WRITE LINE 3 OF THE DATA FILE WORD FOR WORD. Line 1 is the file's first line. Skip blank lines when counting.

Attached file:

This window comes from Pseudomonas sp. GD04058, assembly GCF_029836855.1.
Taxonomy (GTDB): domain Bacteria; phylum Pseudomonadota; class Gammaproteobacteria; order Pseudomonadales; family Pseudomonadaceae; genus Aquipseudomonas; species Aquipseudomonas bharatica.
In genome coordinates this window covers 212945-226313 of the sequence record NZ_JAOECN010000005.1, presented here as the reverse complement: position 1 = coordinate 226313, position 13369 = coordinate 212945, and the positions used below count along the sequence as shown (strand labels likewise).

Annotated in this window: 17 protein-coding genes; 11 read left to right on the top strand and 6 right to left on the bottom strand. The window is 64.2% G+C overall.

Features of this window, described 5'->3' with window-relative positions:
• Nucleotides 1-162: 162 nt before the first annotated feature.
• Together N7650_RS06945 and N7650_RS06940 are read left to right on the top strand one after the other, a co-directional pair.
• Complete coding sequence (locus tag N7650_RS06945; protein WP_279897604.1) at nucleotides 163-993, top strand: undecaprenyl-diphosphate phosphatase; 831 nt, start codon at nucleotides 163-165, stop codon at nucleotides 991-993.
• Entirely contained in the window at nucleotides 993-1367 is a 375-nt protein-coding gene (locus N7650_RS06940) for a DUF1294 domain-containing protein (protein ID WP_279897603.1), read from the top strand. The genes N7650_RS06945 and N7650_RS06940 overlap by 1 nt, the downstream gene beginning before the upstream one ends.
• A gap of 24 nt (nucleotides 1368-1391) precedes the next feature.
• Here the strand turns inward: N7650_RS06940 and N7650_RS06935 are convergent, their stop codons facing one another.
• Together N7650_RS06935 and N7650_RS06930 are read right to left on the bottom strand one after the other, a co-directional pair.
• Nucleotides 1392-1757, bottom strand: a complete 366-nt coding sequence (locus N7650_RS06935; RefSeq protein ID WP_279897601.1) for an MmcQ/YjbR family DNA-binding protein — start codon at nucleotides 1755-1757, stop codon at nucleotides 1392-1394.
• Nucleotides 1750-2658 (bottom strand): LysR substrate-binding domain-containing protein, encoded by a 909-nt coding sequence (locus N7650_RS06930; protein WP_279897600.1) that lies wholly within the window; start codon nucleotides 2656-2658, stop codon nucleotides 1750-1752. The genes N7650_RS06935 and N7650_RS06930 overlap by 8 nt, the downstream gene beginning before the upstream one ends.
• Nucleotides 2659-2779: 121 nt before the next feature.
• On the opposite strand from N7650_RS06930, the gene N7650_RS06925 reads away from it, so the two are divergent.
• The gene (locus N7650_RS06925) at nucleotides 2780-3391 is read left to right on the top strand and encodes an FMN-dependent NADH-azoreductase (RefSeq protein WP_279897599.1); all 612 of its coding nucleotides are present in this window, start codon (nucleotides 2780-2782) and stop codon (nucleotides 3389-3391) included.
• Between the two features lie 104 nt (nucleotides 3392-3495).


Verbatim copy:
In genome coordinates this window covers 212945-226313 of the sequence record NZ_JAOECN010000005.1, presented here as the reverse complement: position 1 = coordinate 226313, position 13369 = coordinate 212945, and the positions used below count along the sequence as shown (strand labels likewise).